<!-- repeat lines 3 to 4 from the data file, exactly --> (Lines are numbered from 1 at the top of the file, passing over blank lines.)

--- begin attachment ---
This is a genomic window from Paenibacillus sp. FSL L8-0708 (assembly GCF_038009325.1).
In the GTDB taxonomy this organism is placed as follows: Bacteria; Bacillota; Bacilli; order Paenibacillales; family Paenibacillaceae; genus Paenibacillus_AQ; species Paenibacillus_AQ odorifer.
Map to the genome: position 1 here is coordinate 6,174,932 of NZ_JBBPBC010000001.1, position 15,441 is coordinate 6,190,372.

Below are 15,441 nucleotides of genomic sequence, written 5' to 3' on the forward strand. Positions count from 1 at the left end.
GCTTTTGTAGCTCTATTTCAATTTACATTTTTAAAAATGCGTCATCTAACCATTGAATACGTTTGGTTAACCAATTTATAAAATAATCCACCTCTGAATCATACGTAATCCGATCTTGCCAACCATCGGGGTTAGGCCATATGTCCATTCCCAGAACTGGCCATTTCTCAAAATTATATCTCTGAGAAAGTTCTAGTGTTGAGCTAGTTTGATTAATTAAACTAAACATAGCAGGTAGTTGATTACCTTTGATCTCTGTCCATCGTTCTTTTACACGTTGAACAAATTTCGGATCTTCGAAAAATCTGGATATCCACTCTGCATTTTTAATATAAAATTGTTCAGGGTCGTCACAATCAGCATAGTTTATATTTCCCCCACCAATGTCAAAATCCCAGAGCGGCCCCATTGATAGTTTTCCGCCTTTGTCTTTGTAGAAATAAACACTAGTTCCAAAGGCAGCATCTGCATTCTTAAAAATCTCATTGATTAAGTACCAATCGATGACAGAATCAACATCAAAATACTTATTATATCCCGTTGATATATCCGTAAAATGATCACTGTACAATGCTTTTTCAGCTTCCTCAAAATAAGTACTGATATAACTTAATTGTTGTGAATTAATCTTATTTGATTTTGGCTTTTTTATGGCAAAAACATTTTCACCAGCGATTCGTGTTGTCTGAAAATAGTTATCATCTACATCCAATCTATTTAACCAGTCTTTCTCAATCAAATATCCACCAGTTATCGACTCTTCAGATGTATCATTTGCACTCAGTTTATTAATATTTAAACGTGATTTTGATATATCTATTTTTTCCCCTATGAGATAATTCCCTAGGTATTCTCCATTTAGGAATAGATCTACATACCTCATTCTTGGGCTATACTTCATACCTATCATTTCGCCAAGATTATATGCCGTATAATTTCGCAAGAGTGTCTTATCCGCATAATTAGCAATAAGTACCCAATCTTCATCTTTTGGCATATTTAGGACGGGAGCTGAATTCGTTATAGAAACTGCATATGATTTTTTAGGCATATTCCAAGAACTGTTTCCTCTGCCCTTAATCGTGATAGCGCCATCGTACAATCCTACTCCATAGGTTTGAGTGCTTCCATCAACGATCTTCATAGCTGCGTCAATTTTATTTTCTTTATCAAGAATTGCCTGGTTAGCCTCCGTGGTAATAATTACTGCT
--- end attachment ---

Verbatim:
Map to the genome: position 1 here is coordinate 6,174,932 of NZ_JBBPBC010000001.1, position 15,441 is coordinate 6,190,372.

Below are 15,441 nucleotides of genomic sequence, written 5' to 3' on the forward strand. Positions count from 1 at the left end.